LACMA's Loneliest Galleries

February 6, 2009

Museums may be perceived as slowly evolving creatures, but in recent years LACMA has expanded its campus, developed its collections, and received many new acquisitions. I've wondered if all this growth has left some of our older galleries undervisited. They are the underdog galleries, and I was determined to find them.

Why would I want to seek out the least-visited areas of the museum? Because I believe that sometimes the best museum experiences are self-driven, isolated and solitary, where you can examine both the art and how you relate to it without being disturbed or distracted. A museum offers a variety of experiences; some are easily revealed, while others are hidden just out of sight.

To start, I turned to LACMA's statistical data, but it was of little use as it focused primarily on traveling shows. So my mission was to take a daytime excursion through the galleries during peak hours in search of visitors, or in this case, lack thereof. The result? There were two galleries that were clearly the loneliest. Both are at the ultimate extremes of the campus; one at its highest point and the other at its lowest.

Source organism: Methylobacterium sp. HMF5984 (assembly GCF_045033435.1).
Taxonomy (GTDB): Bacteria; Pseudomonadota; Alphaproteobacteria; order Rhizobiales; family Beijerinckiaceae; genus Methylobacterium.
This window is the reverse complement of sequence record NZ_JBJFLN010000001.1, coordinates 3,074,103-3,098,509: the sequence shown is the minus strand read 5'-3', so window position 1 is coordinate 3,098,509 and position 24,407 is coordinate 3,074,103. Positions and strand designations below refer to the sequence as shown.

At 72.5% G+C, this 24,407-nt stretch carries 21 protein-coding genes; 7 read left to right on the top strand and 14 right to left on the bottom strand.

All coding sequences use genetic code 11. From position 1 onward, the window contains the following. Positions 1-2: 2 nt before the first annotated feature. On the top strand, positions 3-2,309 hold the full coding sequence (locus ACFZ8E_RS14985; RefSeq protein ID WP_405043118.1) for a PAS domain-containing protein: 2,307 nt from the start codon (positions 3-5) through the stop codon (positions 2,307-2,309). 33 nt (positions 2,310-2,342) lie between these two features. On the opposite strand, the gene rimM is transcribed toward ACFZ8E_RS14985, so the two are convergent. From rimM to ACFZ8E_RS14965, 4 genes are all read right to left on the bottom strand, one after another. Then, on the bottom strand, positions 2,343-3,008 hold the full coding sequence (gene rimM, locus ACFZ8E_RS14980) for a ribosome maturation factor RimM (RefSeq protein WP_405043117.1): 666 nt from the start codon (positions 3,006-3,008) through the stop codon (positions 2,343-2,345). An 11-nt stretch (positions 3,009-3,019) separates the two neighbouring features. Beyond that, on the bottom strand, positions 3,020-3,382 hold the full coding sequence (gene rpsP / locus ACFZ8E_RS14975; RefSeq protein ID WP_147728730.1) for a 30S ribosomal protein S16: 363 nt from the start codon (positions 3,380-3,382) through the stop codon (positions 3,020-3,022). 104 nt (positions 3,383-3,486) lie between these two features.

The runner up was a small space in the Japanese Pavilion, tucked almost underneath the building. This cove of sorts, where scrolls are often displayed, is at the end of the building's long spiral. The gallery does benefit from residing near the restrooms, so occasionally I've seen people close by waiting for their significant others to reemerge. But the winner, if you can call it that, is in the Ahmanson Building.




To get there, you must go to the fourth floor, and walk all the way to the back—past the Islamic tiles and fragile glasswork, through the green and brownish rooms filled with ancient drums, pottery, and other South and Southeast Asian pieces, to the last deep blue Himalayan gallery, crammed with casework. The gallery is actually brimming with art, a treasure trove of intricate metalwork and objects fills the room, as sculptures hover above, waiting patiently, as if ready to spring to life at the sight of a visitor.

Paul Wehby, Senior Graphic Designer